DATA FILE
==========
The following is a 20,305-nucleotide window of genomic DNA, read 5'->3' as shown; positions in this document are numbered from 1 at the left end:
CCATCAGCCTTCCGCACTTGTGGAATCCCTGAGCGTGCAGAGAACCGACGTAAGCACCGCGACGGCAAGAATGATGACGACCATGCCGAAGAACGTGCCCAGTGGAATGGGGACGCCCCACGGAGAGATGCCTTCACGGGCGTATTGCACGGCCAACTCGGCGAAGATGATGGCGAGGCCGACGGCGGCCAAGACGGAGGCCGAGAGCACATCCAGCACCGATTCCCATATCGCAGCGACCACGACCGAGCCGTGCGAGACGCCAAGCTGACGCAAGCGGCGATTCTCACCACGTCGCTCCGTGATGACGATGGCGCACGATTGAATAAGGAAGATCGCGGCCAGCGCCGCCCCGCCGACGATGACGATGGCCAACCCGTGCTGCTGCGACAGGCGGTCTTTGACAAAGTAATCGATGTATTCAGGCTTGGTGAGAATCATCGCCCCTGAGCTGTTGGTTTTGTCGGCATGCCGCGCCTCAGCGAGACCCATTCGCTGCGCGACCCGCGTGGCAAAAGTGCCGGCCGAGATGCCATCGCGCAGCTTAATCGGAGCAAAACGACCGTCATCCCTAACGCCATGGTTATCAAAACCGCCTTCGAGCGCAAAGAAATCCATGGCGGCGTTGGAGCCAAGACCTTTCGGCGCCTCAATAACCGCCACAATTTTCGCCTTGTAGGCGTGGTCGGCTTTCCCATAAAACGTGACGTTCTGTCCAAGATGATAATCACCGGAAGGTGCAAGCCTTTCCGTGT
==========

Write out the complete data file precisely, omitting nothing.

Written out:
The following is a 20,305-nucleotide window of genomic DNA, read 5'->3' as shown; positions in this document are numbered from 1 at the left end:
CCATCAGCCTTCCGCACTTGTGGAATCCCTGAGCGTGCAGAGAACCGACGTAAGCACCGCGACGGCAAGAATGATGACGACCATGCCGAAGAACGTGCCCAGTGGAATGGGGACGCCCCACGGAGAGATGCCTTCACGGGCGTATTGCACGGCCAACTCGGCGAAGATGATGGCGAGGCCGACGGCGGCCAAGACGGAGGCCGAGAGCACATCCAGCACCGATTCCCATATCGCAGCGACCACGACCGAGCCGTGCGAGACGCCAAGCTGACGCAAGCGGCGATTCTCACCACGTCGCTCCGTGATGACGATGGCGCACGATTGAATAAGGAAGATCGCGGCCAGCGCCGCCCCGCCGACGATGACGATGGCCAACCCGTGCTGCTGCGACAGGCGGTCTTTGACAAAGTAATCGATGTATTCAGGCTTGGTGAGAATCATCGCCCCTGAGCTGTTGGTTTTGTCGGCATGCCGCGCCTCAGCGAGACCCATTCGCTGCGCGACCCGCGTGGCAAAAGTGCCGGCCGAGATGCCATCGCGCAGCTTAATCGGAGCAAAACGACCGTCATCCCTAACGCCATGGTTATCAAAACCGCCTTCGAGCGCAAAGAAATCCATGGCGGCGTTGGAGCCAAGACCTTTCGGCGCCTCAATAACCGCCACAATTTTCGCCTTGTAGGCGTGGTCGGCTTTCCCATAAAACGTGACGTTCTGTCCAAGATGATAATCACCGGAAGGTGCAAGCCTTTCCGTGT